The Economy

A fascinating article from The Industrial Physicist, argues that deregulation of the electrical system ignored thy physics of how the whole thing worked.

Understanding the grid’s problems starts with its physical behavior. The vast system of electricity generation, transmission, and distribution that covers the United States and Canada is essentially a single machine— by many measures, the world’s biggest machine. …

In the view of Casazza and many other experts, the key error in the new rules was to view electricity as a commodity rather than as an essential service. Commodities can be shipped from point A through line B to point C, but power shifts affect the entire singlemachine system. As a result, increased longdistance trading of electric power would create dangerous levels of congestion on transmission lines where controllers did not expect them and could not deal with them.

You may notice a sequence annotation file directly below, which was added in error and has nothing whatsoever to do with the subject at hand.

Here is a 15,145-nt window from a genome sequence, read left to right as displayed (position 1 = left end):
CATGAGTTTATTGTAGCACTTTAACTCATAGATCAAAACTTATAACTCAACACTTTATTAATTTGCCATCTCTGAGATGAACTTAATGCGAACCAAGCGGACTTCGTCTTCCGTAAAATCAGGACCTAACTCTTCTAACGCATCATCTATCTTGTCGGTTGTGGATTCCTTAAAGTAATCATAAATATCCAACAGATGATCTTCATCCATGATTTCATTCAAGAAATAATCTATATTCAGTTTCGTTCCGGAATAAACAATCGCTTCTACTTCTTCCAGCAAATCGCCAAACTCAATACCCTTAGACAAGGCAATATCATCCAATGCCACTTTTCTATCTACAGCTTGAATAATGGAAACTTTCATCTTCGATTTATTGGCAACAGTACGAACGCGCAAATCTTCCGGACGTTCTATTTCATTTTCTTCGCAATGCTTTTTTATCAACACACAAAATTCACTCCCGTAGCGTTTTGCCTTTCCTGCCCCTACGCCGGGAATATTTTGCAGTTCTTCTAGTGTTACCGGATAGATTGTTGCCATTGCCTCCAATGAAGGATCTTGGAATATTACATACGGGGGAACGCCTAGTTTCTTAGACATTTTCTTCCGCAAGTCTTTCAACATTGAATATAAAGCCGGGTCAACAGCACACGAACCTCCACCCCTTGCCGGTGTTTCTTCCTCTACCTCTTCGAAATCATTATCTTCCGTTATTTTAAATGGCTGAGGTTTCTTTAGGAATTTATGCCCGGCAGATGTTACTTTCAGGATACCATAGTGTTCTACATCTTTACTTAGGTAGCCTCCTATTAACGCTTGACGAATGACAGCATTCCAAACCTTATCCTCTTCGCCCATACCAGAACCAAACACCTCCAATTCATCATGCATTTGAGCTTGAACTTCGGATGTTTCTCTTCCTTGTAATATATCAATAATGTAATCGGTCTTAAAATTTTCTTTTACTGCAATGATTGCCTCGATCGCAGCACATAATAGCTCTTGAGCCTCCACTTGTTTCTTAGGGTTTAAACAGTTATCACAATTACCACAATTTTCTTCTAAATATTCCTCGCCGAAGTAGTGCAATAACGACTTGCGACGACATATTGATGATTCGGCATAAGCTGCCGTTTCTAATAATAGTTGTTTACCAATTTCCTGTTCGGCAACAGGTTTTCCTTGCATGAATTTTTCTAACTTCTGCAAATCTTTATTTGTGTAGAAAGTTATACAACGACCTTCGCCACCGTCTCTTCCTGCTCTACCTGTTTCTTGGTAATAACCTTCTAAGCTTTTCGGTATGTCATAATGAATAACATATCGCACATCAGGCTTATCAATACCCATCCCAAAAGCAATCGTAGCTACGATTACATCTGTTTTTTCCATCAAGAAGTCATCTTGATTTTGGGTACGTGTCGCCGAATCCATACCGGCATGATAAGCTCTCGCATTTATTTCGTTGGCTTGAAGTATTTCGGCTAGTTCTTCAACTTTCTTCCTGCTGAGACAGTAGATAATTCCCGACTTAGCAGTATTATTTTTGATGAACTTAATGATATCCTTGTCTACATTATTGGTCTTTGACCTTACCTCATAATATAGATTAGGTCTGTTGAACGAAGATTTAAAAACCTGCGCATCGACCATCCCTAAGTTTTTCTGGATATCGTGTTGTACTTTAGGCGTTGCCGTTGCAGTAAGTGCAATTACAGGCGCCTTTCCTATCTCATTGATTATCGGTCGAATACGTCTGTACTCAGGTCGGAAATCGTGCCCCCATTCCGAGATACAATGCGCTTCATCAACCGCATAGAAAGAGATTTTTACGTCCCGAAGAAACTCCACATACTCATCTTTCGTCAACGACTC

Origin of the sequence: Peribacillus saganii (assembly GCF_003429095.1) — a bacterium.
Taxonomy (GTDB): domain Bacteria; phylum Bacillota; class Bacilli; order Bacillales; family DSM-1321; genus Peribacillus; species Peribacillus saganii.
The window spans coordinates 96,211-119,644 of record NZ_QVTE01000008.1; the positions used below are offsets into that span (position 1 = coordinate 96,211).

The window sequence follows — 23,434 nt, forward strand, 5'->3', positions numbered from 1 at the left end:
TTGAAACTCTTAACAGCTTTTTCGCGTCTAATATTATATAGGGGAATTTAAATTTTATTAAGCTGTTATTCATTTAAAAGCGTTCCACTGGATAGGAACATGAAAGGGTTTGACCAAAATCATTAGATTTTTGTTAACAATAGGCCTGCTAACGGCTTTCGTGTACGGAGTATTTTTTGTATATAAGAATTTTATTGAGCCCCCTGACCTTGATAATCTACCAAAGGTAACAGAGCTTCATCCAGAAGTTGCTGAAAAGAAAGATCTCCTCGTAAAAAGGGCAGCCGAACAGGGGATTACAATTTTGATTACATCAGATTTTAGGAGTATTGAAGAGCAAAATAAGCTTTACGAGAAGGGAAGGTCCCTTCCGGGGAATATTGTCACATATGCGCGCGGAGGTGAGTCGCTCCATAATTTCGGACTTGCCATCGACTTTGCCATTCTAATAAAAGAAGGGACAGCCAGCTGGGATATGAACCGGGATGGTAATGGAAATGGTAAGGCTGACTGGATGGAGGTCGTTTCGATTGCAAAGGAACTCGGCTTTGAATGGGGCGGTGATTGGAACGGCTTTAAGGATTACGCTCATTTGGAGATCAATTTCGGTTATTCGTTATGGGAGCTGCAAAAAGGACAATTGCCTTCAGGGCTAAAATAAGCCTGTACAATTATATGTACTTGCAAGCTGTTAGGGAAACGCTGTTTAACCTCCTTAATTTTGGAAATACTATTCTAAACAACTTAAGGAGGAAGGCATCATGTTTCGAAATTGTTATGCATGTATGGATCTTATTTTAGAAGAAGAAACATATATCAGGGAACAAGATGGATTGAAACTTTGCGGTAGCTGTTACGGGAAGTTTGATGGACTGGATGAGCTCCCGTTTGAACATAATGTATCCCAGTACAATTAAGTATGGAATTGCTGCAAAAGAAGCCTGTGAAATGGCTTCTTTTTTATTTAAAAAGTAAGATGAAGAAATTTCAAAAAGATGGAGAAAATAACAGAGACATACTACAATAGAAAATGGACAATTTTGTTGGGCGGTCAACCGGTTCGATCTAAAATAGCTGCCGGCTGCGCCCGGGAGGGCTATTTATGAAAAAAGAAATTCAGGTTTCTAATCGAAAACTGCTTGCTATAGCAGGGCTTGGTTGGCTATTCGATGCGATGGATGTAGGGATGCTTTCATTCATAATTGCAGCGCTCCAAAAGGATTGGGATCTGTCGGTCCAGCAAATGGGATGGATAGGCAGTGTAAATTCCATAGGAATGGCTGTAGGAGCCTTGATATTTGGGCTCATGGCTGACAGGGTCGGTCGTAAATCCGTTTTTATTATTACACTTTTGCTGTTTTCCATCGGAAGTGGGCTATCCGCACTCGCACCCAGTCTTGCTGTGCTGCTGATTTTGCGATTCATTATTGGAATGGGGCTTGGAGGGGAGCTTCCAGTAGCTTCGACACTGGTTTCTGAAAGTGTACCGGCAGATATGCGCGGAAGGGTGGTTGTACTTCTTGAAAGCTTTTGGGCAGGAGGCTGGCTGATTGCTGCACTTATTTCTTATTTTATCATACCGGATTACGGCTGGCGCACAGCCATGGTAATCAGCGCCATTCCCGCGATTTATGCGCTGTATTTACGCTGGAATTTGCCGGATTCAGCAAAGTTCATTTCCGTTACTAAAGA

The problems would be compounded, engineers warned, as independent power producers added new generating units at essentially random locations determined by low labor costs, lax local regulations, or tax incentives. If generators were added far from the main consuming areas, the total quantity of power flows would rapidly increase, overloading transmission lines. “ The system was never designed to handle long-distance wheeling,” notes Loren Toole, a transmission-system analyst at Los Alamos National Laboratory.